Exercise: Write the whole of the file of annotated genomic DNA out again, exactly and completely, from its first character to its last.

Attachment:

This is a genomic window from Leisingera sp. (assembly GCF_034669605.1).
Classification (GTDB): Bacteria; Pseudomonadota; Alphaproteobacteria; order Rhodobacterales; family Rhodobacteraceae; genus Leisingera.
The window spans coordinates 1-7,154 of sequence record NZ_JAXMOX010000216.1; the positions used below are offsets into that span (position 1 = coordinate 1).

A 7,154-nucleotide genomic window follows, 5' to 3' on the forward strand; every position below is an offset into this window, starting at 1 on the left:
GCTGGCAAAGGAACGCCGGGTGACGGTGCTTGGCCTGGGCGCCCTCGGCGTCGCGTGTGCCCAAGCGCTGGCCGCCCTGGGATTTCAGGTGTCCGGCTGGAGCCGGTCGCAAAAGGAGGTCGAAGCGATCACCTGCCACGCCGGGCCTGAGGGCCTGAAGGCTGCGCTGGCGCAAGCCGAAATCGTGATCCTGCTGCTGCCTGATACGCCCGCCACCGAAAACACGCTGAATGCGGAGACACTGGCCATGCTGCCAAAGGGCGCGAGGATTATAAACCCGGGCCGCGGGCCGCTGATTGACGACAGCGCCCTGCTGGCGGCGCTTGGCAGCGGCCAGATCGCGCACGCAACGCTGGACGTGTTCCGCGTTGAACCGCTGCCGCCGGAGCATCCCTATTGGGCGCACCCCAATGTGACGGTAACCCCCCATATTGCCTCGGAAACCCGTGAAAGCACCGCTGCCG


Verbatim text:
This is a genomic window from Leisingera sp. (assembly GCF_034669605.1).
Classification (GTDB): Bacteria; Pseudomonadota; Alphaproteobacteria; order Rhodobacterales; family Rhodobacteraceae; genus Leisingera.
The window spans coordinates 1-7,154 of sequence record NZ_JAXMOX010000216.1; the positions used below are offsets into that span (position 1 = coordinate 1).

A 7,154-nucleotide genomic window follows, 5' to 3' on the forward strand; every position below is an offset into this window, starting at 1 on the left:
GCTGGCAAAGGAACGCCGGGTGACGGTGCTTGGCCTGGGCGCCCTCGGCGTCGCGTGTGCCCAAGCGCTGGCCGCCCTGGGATTTCAGGTGTCCGGCTGGAGCCGGTCGCAAAAGGAGGTCGAAGCGATCACCTGCCACGCCGGGCCTGAGGGCCTGAAGGCTGCGCTGGCGCAAGCCGAAATCGTGATCCTGCTGCTGCCTGATACGCCCGCCACCGAAAACACGCTGAATGCGGAGACACTGGCCATGCTGCCAAAGGGCGCGAGGATTATAAACCCGGGCCGCGGGCCGCTGATTGACGACAGCGCCCTGCTGGCGGCGCTTGGCAGCGGCCAGATCGCGCACGCAACGCTGGACGTGTTCCGCGTTGAACCGCTGCCGCCGGAGCATCCCTATTGGGCGCACCCCAATGTGACGGTAACCCCCCATATTGCCTCGGAAACCCGTGAAAGCACCGCTGCCG